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Garett Hornwood

First Quarter 2019 Reading

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Hi everyone,

Based on the beginning of the December 2018 Reading thread, I thought we'd try a multi-month thread to begin the year and instead naming it after a season (because of hemispheres) I'd just go generic with First Quarter to cover January through March.

I'm starting off the year with three biographies/histories.  Founding Rivals: Madison vs. Monroe by Chris DeRose is my primary read to start off the year because it was a Christmas present from my aunt.  My first "home" read of the year will be Herodotus' The Histories.  And my first "tame"/religious weekend read will be W.W. Prescott by Gilbert M. Valentine.

So what are you reading to start off the New Year?

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I started Empire in Black and Gold. This series has been on my TBR list for a while, mostly being put off because my library doesn't have it and I didn't want to have to buy so many books. Anyway, I'm over halfway through and enjoying it pretty well so far!

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I am still on my reread of Watership Down by Richard Adams. It is a deserved classic.

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19 hours ago, Starkess said:

I started Empire in Black and Gold. This series has been on my TBR list for a while, mostly being put off because my library doesn't have it and I didn't want to have to buy so many books. Anyway, I'm over halfway through and enjoying it pretty well so far!

 

19 hours ago, RedEyedGhost said:

I'm also reading an Adrian Tchaikovsky book - The Tiger and the Wolf.  Over halfway through, and I'm really digging it so far.

 

2 hours ago, End of Disc One said:

Another person reading Adrian Tchaikovsky here--Children of Time.  I'm about a quarter of the way through and it's great.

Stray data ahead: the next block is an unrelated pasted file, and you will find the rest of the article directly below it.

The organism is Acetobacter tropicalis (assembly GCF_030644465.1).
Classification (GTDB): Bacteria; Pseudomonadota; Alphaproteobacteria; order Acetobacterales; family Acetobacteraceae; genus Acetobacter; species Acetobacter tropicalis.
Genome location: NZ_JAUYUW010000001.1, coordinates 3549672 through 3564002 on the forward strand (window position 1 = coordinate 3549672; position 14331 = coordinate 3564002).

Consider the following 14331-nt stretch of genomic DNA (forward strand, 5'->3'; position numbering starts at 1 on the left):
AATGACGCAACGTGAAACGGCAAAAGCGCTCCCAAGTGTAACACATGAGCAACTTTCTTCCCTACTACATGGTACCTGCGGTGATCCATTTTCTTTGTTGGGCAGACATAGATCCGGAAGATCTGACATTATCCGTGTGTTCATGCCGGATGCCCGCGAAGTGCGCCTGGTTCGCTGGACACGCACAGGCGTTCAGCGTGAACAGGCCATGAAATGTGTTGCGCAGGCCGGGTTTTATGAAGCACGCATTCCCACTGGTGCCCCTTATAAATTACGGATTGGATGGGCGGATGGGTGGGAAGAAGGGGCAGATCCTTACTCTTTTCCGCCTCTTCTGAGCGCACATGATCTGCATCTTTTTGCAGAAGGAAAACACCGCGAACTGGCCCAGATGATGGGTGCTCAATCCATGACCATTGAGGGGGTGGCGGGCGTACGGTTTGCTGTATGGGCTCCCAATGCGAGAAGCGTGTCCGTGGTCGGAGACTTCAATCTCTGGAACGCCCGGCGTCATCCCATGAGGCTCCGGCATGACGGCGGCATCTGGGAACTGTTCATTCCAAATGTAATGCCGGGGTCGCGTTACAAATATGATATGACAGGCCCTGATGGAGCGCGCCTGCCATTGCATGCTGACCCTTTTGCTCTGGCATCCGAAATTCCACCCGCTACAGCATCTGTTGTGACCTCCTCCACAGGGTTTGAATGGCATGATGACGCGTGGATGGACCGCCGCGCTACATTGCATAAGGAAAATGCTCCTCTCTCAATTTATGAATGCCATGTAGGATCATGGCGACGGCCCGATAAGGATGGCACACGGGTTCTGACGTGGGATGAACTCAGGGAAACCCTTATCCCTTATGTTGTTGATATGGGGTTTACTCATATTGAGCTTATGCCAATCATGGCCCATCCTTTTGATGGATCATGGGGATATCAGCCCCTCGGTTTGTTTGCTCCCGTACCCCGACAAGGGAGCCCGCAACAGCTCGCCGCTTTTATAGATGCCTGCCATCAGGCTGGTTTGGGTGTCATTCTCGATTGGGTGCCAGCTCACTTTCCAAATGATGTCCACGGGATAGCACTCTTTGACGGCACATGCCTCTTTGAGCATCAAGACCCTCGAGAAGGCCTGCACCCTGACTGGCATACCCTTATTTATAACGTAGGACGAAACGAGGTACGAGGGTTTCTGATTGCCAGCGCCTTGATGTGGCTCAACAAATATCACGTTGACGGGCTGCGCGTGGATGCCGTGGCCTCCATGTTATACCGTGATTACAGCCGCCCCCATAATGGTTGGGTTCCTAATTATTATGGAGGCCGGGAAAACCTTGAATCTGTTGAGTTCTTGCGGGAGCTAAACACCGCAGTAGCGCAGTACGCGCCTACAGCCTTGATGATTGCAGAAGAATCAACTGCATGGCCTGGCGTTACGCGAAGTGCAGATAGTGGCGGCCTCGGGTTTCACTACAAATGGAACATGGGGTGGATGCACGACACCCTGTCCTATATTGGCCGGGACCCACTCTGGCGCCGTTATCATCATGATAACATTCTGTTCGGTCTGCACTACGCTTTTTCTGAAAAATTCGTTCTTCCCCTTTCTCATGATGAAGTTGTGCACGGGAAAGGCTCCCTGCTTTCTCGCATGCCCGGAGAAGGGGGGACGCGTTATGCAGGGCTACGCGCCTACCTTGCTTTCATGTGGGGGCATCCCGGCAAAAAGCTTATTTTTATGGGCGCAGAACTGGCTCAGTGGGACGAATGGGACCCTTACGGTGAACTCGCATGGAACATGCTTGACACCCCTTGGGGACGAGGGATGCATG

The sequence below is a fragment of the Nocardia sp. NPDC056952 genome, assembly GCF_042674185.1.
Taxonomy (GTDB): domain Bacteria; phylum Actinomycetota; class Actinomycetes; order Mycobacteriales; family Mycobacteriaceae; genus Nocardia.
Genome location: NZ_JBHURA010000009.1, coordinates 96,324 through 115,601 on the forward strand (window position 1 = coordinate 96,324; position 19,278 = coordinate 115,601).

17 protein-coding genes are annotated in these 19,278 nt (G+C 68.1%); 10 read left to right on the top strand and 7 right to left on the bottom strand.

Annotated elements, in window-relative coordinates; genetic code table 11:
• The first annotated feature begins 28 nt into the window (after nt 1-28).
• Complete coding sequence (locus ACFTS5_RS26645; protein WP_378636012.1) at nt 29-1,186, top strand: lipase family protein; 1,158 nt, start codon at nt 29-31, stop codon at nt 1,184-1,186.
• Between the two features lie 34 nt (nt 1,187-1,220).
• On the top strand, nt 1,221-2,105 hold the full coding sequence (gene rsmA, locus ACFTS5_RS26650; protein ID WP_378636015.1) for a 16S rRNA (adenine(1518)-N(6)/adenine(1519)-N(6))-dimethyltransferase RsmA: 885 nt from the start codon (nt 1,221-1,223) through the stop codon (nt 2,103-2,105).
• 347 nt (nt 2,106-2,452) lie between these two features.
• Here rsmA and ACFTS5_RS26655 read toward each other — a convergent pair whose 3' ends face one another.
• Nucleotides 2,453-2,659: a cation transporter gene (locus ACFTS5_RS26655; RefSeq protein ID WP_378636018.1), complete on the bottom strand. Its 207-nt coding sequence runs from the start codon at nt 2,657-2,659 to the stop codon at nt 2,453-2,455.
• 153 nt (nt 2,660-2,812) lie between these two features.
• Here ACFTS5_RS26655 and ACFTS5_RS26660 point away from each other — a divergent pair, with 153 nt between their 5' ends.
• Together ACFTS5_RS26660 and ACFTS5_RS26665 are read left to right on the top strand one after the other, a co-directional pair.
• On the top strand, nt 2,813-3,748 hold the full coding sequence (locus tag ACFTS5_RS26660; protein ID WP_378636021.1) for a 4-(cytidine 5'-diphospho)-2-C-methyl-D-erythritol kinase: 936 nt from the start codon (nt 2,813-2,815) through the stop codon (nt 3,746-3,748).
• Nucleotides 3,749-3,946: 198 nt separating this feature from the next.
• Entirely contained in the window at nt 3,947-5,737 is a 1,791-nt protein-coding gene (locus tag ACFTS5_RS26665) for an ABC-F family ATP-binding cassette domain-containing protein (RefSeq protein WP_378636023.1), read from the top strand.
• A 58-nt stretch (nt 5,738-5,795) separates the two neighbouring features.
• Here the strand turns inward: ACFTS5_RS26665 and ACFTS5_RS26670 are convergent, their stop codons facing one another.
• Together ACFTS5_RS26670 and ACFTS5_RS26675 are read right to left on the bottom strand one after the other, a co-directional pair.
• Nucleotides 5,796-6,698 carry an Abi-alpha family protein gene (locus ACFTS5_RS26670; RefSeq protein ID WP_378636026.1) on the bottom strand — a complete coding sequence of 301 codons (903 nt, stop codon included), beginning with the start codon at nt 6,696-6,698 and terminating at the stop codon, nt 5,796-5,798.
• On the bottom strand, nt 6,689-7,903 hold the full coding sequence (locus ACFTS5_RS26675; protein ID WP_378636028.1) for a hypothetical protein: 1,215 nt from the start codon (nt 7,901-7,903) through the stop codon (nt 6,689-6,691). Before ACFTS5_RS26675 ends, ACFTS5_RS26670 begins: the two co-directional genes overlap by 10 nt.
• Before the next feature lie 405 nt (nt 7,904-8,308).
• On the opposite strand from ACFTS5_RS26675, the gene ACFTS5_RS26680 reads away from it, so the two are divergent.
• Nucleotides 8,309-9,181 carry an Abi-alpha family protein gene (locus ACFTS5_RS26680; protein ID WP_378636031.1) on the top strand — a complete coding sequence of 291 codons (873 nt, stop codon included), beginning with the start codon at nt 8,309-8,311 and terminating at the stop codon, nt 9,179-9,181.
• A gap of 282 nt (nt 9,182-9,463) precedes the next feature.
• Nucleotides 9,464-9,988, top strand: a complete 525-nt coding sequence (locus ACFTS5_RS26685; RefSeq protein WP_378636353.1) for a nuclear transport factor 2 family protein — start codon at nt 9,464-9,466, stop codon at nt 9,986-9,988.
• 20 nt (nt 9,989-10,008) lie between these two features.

Just to add some variety to this thread, I started Adrian Tchaikovsky's Dogs of War today, which has been great so far. Like the other Tchaikovsky books it does have a zoological twist to the characters, but I think Rex and the rest of his squad have a very different feel to the characters in his other books.

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I finished off my final 2018 read, Roger Crowley's 1453: The Holy War for Constantinople and the Clash of Islam and the West. Another excellent narrative history by Crowley. Very informative and interesting read to pair with Crowley's Empires of the Sea: The Final Battle for the Mediterranean, 1521-1580.

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10 hours ago, Astromech said:

I finished off my final 2018 read, Roger Crowley's 1453: The Holy War for Constantinople and the Clash of Islam and the West. Another excellent narrative history by Crowley. Very informative and interesting read to pair with Crowley's Empires of the Sea: The Final Battle for the Mediterranean, 1521-1580.

Ooh! I loved the latter. Another one to add to the wishlist then...

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Recent chatter has led Memphis to reread The Warlord Chronicles. Blazed through The Winter King in 3 days, these are even better than I recall. And much faster paced too, stuff I thought happened across the trilogy all took place in book 1!

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Finishing up a few books trailing from 2018. En man som heter Ove - Fredrik Backman, great book not sff by any means at all. Made me laugh and cry and contemplate. Also I am close to the end of The poppy war - R.F. Kuang, bleak stuff and I am liking it.

 

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13 hours ago, Peadar said:

Ooh! I loved the latter. Another one to add to the wishlist then...

Crowley is great. I recommend both 1453 and Empires of the Sea. His other two books are on my TBR list.

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On 1/2/2019 at 9:01 PM, williamjm said:

 

 

Just to add some variety to this thread, I started Adrian Tchaikovsky's Dogs of War today, which has been great so far. Like the other Tchaikovsky books it does have a zoological twist to the characters, but I think Rex and the rest of his squad have a very different feel to the characters in his other books.

I'm reading "dogs of war" after several respected recs from the forum and so far it is excellent. Reminds me a lot of grant morrison's "we3" graphic novel which was also incredible journey meets aliens/robocop/Predator. If this is any indication of Tchaikovsky's post "shadows of the apt" writing then i really need to catch up, particularly with the SF. If i didn't know it was him i really wouldn't have guessed which is impressive that he can change things up 

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I finished Empire in Black and Gold and I liked it. It was certainly an interesting premise, but I felt the plot was pretty pedestrian. I'm hoping that it expands since it's a 12-book series. I definitely plan to continue, although maybe I'll try something else first. Not sure what.